Today begins the 90th year of the historic Dandi March when Mahatma Gandhi shook the British Raj by picking up a fistful of salt from the shore of the Arabian Sea on March 12, 1930 challenging the Raj’s monopoly over making of salt.
The 24-day 384-km march from 12 March to 6 April 1930 as a direct-action campaign of tax resistance and nonviolent protest against the British salt monopoly was undertaken by Gandhiji along with 78 satyagrahis handpicked by him.
The march was the most significant organised challenge to British authority since the non-cooperation movement of 1920-22. This was followed by the Purna Swaraj declaration of sovereignty and self-rule by the Indian National Congress on 26 January 1930.
Gandhiji broke the salt laws at 6:30 am on 6 April 1930 triggering a country-wide mass satyagraha movement during which millions of men and women participated. subjected to police brutality causing severe injuries to those making and selling salt. Over 60,000 were jailed.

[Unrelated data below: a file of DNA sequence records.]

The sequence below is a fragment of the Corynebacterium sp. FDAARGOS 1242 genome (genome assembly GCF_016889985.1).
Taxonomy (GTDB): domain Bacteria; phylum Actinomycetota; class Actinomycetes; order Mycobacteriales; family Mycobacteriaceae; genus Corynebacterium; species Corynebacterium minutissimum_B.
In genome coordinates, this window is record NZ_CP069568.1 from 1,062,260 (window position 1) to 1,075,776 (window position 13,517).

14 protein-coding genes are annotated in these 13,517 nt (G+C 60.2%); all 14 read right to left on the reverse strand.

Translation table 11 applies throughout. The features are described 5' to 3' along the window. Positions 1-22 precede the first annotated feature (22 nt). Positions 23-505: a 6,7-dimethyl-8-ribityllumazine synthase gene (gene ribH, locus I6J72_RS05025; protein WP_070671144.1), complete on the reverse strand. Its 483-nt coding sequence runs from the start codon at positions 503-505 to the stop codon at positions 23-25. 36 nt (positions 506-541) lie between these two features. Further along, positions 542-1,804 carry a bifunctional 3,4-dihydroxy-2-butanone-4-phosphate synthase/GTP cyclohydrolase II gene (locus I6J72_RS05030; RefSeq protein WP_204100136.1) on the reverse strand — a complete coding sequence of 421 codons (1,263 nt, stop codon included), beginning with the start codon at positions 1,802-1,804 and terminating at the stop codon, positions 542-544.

The Congress party planned to stage a satyagraha at the Dharasana Salt Works, 40 km south of Dandi. Gandhiji was arrested on the midnight of 4-5 May 1930.
The Dandi March and the Dharasana Satyagraha drew worldwide attention to the Indian independence movement through wide newspaper and newsreel coverage.
The satyagraha against the salt tax continued for almost a year, ending with Gandhi's release from jail and negotiations with Viceroy Lord Irwin and the Second Round Table Conference.